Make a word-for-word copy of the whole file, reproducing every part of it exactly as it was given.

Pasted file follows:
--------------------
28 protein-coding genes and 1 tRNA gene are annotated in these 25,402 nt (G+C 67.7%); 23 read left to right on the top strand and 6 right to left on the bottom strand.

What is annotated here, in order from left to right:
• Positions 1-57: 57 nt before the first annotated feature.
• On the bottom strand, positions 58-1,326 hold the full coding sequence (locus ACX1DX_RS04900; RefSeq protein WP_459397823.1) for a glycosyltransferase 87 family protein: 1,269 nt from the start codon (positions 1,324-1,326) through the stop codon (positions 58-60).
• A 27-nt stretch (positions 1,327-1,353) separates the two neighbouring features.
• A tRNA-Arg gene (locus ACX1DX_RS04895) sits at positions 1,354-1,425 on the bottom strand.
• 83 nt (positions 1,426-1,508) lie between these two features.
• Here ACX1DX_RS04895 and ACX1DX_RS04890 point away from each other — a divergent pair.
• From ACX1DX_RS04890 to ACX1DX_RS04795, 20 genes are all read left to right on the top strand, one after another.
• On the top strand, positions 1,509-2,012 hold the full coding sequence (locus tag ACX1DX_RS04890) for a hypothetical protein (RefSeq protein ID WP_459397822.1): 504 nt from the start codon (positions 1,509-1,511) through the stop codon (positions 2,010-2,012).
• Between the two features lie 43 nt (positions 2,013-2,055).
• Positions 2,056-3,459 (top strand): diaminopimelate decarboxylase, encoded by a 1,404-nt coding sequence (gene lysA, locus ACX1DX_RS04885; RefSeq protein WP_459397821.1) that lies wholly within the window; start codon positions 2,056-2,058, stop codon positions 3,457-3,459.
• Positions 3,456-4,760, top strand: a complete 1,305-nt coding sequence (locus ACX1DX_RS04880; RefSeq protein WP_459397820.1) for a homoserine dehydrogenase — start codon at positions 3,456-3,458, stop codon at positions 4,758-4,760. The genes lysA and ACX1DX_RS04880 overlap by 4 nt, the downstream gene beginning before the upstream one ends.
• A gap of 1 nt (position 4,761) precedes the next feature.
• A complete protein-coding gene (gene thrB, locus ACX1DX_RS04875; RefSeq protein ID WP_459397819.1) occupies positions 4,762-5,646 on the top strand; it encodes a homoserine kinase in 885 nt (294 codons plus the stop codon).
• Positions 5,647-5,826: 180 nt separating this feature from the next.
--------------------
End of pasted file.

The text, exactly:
28 protein-coding genes and 1 tRNA gene are annotated in these 25,402 nt (G+C 67.7%); 23 read left to right on the top strand and 6 right to left on the bottom strand.

What is annotated here, in order from left to right:
• Positions 1-57: 57 nt before the first annotated feature.
• On the bottom strand, positions 58-1,326 hold the full coding sequence (locus ACX1DX_RS04900; RefSeq protein WP_459397823.1) for a glycosyltransferase 87 family protein: 1,269 nt from the start codon (positions 1,324-1,326) through the stop codon (positions 58-60).
• A 27-nt stretch (positions 1,327-1,353) separates the two neighbouring features.
• A tRNA-Arg gene (locus ACX1DX_RS04895) sits at positions 1,354-1,425 on the bottom strand.
• 83 nt (positions 1,426-1,508) lie between these two features.
• Here ACX1DX_RS04895 and ACX1DX_RS04890 point away from each other — a divergent pair.
• From ACX1DX_RS04890 to ACX1DX_RS04795, 20 genes are all read left to right on the top strand, one after another.
• On the top strand, positions 1,509-2,012 hold the full coding sequence (locus tag ACX1DX_RS04890) for a hypothetical protein (RefSeq protein ID WP_459397822.1): 504 nt from the start codon (positions 1,509-1,511) through the stop codon (positions 2,010-2,012).
• Between the two features lie 43 nt (positions 2,013-2,055).
• Positions 2,056-3,459 (top strand): diaminopimelate decarboxylase, encoded by a 1,404-nt coding sequence (gene lysA, locus ACX1DX_RS04885; RefSeq protein WP_459397821.1) that lies wholly within the window; start codon positions 2,056-2,058, stop codon positions 3,457-3,459.
• Positions 3,456-4,760, top strand: a complete 1,305-nt coding sequence (locus ACX1DX_RS04880; RefSeq protein WP_459397820.1) for a homoserine dehydrogenase — start codon at positions 3,456-3,458, stop codon at positions 4,758-4,760. The genes lysA and ACX1DX_RS04880 overlap by 4 nt, the downstream gene beginning before the upstream one ends.
• A gap of 1 nt (position 4,761) precedes the next feature.
• A complete protein-coding gene (gene thrB, locus ACX1DX_RS04875; RefSeq protein ID WP_459397819.1) occupies positions 4,762-5,646 on the top strand; it encodes a homoserine kinase in 885 nt (294 codons plus the stop codon).
• Positions 5,647-5,826: 180 nt separating this feature from the next.